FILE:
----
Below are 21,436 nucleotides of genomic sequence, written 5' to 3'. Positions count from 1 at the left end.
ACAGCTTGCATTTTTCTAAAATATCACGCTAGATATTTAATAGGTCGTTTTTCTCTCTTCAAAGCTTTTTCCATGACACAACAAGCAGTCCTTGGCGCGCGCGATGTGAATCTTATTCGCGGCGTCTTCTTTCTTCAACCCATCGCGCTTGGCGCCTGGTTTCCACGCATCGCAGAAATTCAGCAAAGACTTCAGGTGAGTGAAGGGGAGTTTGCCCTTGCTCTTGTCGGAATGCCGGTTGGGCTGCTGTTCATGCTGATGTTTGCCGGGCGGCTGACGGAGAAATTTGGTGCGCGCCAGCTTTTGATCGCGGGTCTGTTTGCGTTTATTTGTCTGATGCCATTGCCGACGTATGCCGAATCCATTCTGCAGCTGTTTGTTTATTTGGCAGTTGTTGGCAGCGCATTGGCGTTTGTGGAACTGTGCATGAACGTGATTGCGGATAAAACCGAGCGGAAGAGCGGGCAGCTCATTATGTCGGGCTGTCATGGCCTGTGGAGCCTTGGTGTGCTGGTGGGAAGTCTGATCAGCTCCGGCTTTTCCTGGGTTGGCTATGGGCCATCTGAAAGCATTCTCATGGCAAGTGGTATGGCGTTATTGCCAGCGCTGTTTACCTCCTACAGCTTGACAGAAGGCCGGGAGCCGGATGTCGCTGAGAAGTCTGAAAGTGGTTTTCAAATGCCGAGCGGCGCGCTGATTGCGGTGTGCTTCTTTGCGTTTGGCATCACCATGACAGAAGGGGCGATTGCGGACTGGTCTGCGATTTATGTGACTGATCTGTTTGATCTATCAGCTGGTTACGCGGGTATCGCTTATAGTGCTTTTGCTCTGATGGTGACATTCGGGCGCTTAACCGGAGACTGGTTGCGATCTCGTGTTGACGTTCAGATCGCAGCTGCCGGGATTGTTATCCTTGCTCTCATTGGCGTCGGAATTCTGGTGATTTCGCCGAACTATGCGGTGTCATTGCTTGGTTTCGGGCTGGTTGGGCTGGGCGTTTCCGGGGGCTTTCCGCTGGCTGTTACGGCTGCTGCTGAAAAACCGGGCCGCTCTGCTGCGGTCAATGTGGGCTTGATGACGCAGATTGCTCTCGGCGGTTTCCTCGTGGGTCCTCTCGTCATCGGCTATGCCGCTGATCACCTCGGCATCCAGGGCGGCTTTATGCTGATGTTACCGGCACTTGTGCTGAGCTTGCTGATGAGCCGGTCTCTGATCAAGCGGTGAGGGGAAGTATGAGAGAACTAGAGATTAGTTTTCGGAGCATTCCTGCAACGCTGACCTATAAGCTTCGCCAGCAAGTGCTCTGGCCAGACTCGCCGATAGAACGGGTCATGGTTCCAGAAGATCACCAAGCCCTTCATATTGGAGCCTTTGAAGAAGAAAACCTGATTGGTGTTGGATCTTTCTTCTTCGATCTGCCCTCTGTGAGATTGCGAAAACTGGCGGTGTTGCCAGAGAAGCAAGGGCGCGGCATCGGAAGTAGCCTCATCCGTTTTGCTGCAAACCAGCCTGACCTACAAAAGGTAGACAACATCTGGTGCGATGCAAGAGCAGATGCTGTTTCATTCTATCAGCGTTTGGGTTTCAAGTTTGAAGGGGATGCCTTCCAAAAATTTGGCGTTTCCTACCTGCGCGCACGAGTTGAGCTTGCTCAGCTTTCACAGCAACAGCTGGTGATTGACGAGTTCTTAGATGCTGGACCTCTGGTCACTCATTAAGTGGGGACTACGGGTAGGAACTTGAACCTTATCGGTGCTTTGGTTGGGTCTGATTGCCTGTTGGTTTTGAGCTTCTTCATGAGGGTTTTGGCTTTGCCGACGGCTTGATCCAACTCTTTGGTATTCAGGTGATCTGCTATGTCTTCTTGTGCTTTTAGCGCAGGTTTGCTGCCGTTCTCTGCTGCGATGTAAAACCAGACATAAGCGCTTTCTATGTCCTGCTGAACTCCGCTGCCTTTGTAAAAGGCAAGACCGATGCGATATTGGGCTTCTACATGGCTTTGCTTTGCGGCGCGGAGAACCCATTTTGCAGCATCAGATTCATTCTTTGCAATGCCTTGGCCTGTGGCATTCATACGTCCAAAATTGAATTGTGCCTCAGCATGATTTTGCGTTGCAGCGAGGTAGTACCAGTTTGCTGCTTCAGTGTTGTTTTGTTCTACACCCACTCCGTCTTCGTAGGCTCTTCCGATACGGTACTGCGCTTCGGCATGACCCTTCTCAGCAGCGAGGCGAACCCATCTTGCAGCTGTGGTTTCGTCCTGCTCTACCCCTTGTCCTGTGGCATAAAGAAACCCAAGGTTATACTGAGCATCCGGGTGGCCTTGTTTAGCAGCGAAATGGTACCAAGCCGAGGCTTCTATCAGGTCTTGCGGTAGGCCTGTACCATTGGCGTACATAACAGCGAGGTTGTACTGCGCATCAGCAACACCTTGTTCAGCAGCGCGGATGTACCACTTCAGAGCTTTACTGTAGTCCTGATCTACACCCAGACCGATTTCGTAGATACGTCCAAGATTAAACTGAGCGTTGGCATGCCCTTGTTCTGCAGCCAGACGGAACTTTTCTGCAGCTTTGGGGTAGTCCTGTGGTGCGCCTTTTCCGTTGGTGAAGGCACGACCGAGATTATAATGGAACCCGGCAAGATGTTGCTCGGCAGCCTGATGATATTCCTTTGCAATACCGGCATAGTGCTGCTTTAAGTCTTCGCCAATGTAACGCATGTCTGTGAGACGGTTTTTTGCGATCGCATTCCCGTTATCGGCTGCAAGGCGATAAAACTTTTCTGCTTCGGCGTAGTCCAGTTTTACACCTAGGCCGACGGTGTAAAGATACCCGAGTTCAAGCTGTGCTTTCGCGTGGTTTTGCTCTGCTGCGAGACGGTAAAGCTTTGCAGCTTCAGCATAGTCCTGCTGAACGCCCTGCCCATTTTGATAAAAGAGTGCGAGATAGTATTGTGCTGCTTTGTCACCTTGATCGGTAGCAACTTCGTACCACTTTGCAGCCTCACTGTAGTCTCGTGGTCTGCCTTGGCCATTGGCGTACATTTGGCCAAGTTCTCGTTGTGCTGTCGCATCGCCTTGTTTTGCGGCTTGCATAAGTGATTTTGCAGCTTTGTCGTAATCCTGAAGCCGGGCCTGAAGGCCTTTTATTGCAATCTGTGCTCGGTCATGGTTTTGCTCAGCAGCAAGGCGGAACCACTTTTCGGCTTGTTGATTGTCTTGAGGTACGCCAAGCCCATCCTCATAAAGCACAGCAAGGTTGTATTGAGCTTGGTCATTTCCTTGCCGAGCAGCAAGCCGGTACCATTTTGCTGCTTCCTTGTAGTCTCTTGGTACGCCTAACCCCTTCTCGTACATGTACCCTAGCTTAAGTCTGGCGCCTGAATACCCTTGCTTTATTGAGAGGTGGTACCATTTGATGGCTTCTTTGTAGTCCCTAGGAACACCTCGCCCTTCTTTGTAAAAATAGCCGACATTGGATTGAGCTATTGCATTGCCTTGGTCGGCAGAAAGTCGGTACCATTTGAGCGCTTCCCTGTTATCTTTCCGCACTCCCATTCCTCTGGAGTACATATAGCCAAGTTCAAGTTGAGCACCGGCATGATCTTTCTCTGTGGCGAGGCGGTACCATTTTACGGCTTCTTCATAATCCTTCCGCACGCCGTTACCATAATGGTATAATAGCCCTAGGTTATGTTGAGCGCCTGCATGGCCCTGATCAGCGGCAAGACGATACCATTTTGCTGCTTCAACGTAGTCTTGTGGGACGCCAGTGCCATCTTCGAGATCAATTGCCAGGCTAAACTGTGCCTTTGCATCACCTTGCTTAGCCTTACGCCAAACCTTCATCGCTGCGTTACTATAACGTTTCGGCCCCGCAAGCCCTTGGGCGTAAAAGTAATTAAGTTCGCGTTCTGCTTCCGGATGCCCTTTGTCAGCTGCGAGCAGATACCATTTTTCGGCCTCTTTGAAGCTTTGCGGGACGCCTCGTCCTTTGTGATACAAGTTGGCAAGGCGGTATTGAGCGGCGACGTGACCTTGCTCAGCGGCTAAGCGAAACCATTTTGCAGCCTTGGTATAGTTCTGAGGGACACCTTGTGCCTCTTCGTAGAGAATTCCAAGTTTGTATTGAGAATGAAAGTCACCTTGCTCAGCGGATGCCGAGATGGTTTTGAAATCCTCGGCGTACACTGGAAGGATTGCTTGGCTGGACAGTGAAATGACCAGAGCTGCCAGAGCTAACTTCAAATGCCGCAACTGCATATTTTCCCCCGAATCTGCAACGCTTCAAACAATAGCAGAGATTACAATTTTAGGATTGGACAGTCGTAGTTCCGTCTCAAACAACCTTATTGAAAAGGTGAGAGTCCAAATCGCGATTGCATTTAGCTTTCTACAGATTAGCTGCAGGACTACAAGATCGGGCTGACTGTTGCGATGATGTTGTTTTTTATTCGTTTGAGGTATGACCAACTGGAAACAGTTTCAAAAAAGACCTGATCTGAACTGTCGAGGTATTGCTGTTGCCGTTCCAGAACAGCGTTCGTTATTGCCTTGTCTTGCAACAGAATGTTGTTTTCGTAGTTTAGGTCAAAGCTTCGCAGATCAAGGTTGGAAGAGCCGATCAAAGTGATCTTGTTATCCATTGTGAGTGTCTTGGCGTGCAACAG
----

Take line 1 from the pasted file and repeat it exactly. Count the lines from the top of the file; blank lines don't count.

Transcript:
Below are 21,436 nucleotides of genomic sequence, written 5' to 3'. Positions count from 1 at the left end.